COLUMBUS, Ohio -- New research in mice shows that changes in social interactions can stimulate a dormant herpes virus to resurface.
In a series of experiments, 40 percent of mice with latent herpes had their virus reactivated when their social structure was reorganized, leading to conflicts among the mice.
The herpes virus was most prevalent in the dominant mice, who were involved in the most aggressive social interactions.
While the study may have some implications for human health, it also provides researchers with a good animal model to study the relationship between stress and immunity.
"No animal model existed to study and really understand the mechanisms of how the virus works," said Ronald Glaser, professor of medical microbiology and immunology at Ohio State University. "Now that we have the model, we can start analyzing and studying the mechanisms of different kinds of stress and how it can affect virus latency."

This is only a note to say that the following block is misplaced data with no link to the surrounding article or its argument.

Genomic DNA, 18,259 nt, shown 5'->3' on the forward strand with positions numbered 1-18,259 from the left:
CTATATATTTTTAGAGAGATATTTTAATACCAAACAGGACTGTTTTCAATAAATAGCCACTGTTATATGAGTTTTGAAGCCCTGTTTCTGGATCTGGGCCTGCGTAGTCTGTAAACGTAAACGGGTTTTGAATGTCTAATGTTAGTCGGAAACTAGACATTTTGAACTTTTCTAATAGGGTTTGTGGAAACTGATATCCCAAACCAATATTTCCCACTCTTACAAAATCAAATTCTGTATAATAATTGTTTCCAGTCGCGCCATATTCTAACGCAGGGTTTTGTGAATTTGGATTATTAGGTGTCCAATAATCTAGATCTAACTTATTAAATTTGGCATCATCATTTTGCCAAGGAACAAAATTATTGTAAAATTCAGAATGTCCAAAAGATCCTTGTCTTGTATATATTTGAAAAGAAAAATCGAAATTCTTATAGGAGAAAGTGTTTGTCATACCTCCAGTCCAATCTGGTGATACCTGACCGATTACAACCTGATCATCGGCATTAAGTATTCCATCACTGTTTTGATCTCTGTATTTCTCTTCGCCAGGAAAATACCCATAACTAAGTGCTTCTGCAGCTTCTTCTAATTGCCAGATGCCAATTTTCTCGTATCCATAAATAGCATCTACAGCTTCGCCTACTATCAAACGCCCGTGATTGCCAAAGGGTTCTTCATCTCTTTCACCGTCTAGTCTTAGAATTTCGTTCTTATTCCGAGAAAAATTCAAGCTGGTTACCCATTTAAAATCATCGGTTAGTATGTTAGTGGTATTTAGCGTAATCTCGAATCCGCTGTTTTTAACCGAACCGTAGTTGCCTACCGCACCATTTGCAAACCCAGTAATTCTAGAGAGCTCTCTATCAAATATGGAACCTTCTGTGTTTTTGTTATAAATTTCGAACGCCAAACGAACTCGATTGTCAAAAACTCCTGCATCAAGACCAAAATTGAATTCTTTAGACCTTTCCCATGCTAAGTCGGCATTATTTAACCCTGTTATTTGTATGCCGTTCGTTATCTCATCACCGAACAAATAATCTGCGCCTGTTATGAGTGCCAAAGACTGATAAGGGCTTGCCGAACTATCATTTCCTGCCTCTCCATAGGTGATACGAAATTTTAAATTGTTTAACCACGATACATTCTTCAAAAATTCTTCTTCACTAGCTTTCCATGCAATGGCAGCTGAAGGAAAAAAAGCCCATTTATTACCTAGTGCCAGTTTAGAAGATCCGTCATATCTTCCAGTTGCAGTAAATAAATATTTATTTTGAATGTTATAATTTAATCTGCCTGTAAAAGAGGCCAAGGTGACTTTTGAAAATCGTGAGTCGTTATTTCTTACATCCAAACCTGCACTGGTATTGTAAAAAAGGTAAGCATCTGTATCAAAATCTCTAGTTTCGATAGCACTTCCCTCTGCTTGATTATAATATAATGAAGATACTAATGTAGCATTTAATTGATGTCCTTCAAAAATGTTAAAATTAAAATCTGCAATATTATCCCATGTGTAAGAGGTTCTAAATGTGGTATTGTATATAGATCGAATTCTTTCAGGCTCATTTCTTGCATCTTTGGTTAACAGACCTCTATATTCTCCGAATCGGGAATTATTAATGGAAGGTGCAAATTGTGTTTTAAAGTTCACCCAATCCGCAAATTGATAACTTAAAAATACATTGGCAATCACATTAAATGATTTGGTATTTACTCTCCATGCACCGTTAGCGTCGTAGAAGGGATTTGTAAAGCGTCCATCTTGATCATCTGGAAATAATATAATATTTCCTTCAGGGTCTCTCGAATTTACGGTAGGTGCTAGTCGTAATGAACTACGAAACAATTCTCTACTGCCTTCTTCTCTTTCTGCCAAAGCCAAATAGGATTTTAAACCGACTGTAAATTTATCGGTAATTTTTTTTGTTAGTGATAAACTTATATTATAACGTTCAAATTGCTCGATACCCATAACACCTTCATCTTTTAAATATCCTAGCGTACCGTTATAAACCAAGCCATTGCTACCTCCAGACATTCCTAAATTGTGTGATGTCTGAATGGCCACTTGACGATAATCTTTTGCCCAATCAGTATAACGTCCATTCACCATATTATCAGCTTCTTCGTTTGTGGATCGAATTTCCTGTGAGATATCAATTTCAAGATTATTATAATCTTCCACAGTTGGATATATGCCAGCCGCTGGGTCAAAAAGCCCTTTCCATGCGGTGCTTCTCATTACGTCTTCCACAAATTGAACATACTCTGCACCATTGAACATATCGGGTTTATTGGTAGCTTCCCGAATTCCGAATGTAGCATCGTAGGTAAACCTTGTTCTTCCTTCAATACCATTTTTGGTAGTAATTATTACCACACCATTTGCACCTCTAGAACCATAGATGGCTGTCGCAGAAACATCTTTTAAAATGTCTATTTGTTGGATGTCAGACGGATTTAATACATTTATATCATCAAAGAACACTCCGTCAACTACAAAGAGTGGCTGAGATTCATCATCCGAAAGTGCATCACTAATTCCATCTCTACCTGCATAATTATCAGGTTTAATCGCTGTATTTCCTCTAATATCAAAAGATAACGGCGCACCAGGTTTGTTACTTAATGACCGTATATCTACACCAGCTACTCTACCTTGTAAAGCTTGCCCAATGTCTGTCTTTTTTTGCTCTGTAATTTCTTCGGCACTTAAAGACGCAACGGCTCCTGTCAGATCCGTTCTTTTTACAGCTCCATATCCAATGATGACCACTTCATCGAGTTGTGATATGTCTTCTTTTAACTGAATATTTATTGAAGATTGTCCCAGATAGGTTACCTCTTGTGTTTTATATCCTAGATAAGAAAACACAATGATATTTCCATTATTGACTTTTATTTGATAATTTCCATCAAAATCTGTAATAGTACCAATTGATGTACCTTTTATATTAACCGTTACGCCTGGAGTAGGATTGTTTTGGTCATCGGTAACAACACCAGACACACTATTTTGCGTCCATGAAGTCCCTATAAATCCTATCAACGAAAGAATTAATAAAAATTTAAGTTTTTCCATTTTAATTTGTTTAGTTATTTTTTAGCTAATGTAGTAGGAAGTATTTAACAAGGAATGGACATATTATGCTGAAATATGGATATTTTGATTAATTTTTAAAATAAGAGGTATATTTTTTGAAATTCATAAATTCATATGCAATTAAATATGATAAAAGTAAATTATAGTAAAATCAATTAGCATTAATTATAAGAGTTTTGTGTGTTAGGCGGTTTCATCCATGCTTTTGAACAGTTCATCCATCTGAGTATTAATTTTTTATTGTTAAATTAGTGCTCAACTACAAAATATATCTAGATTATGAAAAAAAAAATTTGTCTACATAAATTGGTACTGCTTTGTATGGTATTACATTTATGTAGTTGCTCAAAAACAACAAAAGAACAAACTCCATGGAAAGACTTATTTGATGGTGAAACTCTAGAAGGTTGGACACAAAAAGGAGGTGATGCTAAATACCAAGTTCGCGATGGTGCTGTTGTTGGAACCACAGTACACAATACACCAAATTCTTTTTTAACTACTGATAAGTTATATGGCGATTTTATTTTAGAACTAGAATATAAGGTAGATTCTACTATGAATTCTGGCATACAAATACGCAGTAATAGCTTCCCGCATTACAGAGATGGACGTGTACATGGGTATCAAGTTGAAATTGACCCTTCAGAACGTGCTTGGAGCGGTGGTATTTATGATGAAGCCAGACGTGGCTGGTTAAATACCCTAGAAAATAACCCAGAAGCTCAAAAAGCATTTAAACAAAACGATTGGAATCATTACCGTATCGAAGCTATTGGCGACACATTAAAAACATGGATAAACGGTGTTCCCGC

This research supports the idea that stressful life events, such as changes in leadership at the workplace, can significantly suppress the immune system and increase the incidence of infectious diseases.
"When a new boss comes in, people worry if their position will be the same, if the order of dominance will change," Glaser said. "We think that's what is going on when we socially reorganize these mice."